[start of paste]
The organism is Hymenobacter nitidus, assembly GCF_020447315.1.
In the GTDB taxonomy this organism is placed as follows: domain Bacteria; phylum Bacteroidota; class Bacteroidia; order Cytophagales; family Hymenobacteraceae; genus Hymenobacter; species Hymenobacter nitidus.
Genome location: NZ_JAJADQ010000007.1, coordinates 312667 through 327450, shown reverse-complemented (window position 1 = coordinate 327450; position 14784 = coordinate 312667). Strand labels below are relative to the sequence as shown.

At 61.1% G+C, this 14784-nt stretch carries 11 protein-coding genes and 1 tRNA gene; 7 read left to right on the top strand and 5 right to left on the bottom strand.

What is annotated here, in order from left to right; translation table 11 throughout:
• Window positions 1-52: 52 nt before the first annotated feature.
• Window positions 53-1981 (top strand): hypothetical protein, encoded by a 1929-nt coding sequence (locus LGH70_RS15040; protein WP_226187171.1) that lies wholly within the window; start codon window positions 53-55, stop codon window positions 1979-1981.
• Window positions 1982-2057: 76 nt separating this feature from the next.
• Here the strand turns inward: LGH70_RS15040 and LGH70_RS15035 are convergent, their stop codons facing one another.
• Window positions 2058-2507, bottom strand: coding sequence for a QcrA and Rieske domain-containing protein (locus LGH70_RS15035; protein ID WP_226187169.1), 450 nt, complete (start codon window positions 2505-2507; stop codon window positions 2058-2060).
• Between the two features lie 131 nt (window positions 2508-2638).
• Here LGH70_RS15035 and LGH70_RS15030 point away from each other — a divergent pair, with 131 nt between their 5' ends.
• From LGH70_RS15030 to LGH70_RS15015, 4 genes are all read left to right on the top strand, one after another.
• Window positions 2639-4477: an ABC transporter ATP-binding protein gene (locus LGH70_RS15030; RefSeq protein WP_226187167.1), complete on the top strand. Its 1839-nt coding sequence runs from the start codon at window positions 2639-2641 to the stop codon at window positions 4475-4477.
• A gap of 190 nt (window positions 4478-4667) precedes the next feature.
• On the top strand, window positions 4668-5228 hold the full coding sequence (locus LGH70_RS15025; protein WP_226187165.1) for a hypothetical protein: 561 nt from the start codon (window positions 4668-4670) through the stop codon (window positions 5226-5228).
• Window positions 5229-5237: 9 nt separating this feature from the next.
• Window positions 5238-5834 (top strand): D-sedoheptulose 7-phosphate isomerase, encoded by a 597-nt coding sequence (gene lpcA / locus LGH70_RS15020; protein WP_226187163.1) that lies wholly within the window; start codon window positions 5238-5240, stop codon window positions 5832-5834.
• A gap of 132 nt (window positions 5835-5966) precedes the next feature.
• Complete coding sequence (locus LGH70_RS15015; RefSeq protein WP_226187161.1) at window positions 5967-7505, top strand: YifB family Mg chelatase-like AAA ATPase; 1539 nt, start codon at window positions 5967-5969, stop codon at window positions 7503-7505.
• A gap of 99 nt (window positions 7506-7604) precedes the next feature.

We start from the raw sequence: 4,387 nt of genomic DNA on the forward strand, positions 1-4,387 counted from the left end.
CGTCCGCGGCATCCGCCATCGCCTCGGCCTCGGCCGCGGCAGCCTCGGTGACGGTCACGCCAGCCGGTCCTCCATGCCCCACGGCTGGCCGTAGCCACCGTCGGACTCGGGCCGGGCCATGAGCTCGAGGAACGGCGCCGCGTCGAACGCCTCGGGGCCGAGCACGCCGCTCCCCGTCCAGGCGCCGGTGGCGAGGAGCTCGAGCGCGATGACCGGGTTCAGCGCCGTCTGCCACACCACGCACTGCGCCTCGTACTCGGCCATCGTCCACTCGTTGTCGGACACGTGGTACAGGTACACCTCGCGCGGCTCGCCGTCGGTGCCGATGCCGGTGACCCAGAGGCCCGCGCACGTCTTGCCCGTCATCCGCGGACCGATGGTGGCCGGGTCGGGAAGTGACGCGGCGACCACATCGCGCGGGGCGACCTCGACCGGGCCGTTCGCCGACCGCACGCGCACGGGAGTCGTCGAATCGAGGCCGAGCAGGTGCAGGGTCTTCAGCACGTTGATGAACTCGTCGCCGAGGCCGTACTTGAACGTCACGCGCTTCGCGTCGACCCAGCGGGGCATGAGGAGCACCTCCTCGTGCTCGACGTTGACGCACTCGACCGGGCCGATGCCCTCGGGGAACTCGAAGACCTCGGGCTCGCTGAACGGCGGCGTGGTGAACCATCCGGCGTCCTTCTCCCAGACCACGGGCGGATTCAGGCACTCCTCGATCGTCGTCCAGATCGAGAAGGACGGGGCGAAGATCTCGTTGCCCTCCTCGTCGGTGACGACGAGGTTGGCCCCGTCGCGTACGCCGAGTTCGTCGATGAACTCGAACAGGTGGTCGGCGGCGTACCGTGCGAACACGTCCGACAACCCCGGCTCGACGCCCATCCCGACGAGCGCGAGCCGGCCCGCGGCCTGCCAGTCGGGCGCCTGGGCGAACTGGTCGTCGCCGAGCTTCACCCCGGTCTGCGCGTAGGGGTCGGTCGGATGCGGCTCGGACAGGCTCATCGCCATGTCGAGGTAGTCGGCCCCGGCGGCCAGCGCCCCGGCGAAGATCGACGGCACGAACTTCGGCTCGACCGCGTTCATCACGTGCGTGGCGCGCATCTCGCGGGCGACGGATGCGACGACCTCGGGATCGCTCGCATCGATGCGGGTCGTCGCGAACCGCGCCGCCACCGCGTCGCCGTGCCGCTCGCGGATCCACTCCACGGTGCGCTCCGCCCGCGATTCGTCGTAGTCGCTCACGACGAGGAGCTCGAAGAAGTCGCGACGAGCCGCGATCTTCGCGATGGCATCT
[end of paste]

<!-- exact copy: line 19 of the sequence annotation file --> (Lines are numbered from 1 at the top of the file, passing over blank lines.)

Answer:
• A gap of 132 nt (window positions 5835-5966) precedes the next feature.